479 F.2d 54
83 L.R.R.M. (BNA) 2222, 71 Lab.Cas. P 13,618
RETAIL CLERKS UNION, LOCAL 770, et al., Appellees,
RETAIL CLERKS INTERNATIONAL ASSOCIATION et al., Appellants.
United States Court of Appeals,
April 19, 1973.
Stuart L. Kadison (argued), Thomas J. McDermott, Jr., Joseph A. Murray, Jr., Richard T. Williams, Kadison, Pfaelzer, Woodard & Quinn, Los Angeles, Cal., for appellants.
Alan D. Croll (argued), Frank Rothman, Stuart A. Benjamin, Gary G. Neustadter, Wyman, Bautzer, Rothman & Kuchel, Beverly Hills, Cal., Albert Brundage, Brundage, Neyhart, Miller, Ross & Reich, Los Angeles, Cal., for appellees.
Before CARTER, CHOY and GOODWIN, Circuit Judges.
ALFRED T. GOODWIN, Circuit Judge:
An international union appeals a district court injunction which delayed the imposition of a trusteeship upon a local union until after the completion of hearings within the framework of the International's by-laws and the provisions of 29 U.S.C. Secs. 462-464.
On October 7, 1972, the local filed a complaint in the district court seeking damages and an injunction to remedy alleged harassment of local members in the course of an investigation by the International into alleged corruption at the local level. On October 28, 1972, the International's president sent a letter to the local purporting to impose a trusteeship, and on November 1 the International sought the aid of the court in enforcing the trusteeship. The district court ordered hearings and stayed the imposition of the trusteeship pending their completion.
The International argues here that because the International's president had in his own mind determined that an "emergency" existed within the meaning of the International's constitution, the district court had no discretion to decide for itself the nonexistence of an emergency sufficient to warrant the imposition of a trusteeship pending a full hearing.
In the Labor-Management Reporting and Disclosure Act of 1959, 73 Stat. 531, 29 U.S.C. Secs. 462-464, Congress limited in various ways the purposes for which and the procedures by which a trusteeship may be imposed upon a local union. The trusteeship must be imposed in accordance with the constitution and bylaws of the international; it can only be imposed for certain defined purposes; it must be authorized or ratified by a fair hearing.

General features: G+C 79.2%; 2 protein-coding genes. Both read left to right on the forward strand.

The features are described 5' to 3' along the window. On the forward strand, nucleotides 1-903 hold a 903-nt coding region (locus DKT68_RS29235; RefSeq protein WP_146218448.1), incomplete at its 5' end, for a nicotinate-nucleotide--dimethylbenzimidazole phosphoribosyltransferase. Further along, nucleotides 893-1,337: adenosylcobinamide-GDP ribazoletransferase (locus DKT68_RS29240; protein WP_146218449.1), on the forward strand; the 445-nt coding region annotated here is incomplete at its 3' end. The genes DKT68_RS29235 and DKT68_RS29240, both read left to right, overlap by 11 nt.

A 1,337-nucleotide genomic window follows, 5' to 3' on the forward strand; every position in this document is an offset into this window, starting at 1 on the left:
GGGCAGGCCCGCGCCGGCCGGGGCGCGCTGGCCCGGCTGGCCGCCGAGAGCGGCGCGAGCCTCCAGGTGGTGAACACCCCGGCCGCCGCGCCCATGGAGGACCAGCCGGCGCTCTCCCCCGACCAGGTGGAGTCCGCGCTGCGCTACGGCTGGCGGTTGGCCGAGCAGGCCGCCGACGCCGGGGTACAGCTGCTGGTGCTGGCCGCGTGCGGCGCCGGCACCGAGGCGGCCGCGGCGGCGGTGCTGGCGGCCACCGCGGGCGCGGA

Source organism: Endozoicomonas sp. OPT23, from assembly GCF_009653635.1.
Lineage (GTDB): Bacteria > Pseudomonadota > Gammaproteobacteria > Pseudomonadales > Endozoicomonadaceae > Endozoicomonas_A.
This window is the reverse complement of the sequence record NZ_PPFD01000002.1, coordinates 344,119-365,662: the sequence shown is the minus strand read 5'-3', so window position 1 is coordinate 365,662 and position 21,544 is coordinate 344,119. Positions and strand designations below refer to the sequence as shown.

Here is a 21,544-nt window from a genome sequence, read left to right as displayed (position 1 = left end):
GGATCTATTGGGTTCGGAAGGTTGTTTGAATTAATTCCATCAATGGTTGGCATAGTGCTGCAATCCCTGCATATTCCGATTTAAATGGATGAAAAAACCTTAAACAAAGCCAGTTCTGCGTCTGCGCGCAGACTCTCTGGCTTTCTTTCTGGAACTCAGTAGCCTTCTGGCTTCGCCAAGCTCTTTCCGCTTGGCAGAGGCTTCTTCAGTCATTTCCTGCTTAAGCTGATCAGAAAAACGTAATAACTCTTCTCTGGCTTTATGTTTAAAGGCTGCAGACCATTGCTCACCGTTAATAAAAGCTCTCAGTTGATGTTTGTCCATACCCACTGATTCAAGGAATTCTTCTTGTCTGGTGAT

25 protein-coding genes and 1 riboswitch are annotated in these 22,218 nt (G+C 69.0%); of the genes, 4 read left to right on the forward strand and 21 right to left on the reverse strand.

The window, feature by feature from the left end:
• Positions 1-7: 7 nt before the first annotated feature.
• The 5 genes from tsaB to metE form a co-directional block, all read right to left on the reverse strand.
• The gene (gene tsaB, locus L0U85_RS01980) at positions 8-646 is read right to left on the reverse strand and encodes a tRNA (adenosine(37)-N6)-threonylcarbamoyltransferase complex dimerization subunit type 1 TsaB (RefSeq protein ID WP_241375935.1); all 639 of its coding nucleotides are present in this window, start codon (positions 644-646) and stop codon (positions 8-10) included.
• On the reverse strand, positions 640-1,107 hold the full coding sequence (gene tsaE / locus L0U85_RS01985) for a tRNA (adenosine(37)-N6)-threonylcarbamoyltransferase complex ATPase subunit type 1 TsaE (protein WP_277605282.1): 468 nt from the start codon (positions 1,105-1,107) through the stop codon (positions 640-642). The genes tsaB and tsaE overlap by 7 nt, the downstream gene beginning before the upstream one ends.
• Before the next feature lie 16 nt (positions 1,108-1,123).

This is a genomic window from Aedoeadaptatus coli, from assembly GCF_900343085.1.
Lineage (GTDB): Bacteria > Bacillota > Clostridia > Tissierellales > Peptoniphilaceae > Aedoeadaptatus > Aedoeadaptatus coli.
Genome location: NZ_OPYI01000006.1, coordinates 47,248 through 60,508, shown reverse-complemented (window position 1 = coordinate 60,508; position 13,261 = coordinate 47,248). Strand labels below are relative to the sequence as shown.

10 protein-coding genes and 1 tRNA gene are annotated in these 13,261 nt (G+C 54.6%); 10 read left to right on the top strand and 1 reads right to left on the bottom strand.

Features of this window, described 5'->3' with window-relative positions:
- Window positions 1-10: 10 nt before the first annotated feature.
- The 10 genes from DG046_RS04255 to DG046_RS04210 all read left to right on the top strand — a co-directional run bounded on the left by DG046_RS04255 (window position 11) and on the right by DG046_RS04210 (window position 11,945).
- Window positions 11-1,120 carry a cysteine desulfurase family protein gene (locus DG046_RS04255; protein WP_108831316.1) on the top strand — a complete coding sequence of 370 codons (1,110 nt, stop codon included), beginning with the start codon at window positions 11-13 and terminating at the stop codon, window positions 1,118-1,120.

Congress did not provide that the hearing must be held in all cases before trusteeship can be imposed. The Second Circuit, in the context of a threatened illegal strike against the Postal Service, has held that a trusteeship may be imposed provisionally before the hearing, subject to ratification thereafter, and that the district court should look only into the "good faith" of the international in imposing the trusteeship. National Ass'n of Letter Carriers v. Sombrotto, 449 F.2d 915 (2d Cir. 1971). The international urges that this "good faith" standard should be applied not only to the question of the necessity for the trusteeship but also to the determination that an emergency exists.
The Fifth Circuit has held that the district court has discretion to decide whether the hearing should precede or follow the trusteeship. Bailey v. Dixon, 429 F.2d 1321 (5th Cir. 1970). During the pendency of this appeal the District of Columbia Circuit held invalid a trusteeship imposed without a prior hearing, holding, "[a]bsent a reasonable belief in the necessity for immediate action, all practical steps must be taken to afford a hearing before a trusteeship is imposed." U.M.W. Local 13410 v. U.M.W., 475 F.2d 906 (D.C.Cir., 1973) (emphasis in original).
We hold that the district court does have discretion to determine whether it could reasonably be said that an emergency exists, and that the district court acted within its discretion when it ordered the trusteeship stayed pending a hearing in this case. Congress recognized that the imposition of a trusteeship is an extraordinary intrusion into the affairs of a local union. Such a step should not be taken without a prior hearing, absent some necessity for immediate action.
In the case before us, the claim of emergency was based on some allegedly nonconforming contracts which had been negotiated by the Local but whose implementation had been delayed by order of the International, and on a questionable financial transaction which had taken place six years previously. The district court was warranted in finding that the International produced no facts showing a necessity for immediate action, particularly in view of contemporaneous protective orders entered by the court to preserve assets and to prevent further contracts from being made.
While maintenance of the status quo by injunction will not always be possible or desirable, and while initial deference should be given to the International's finding that an emergency exists, the district court acted properly in this case.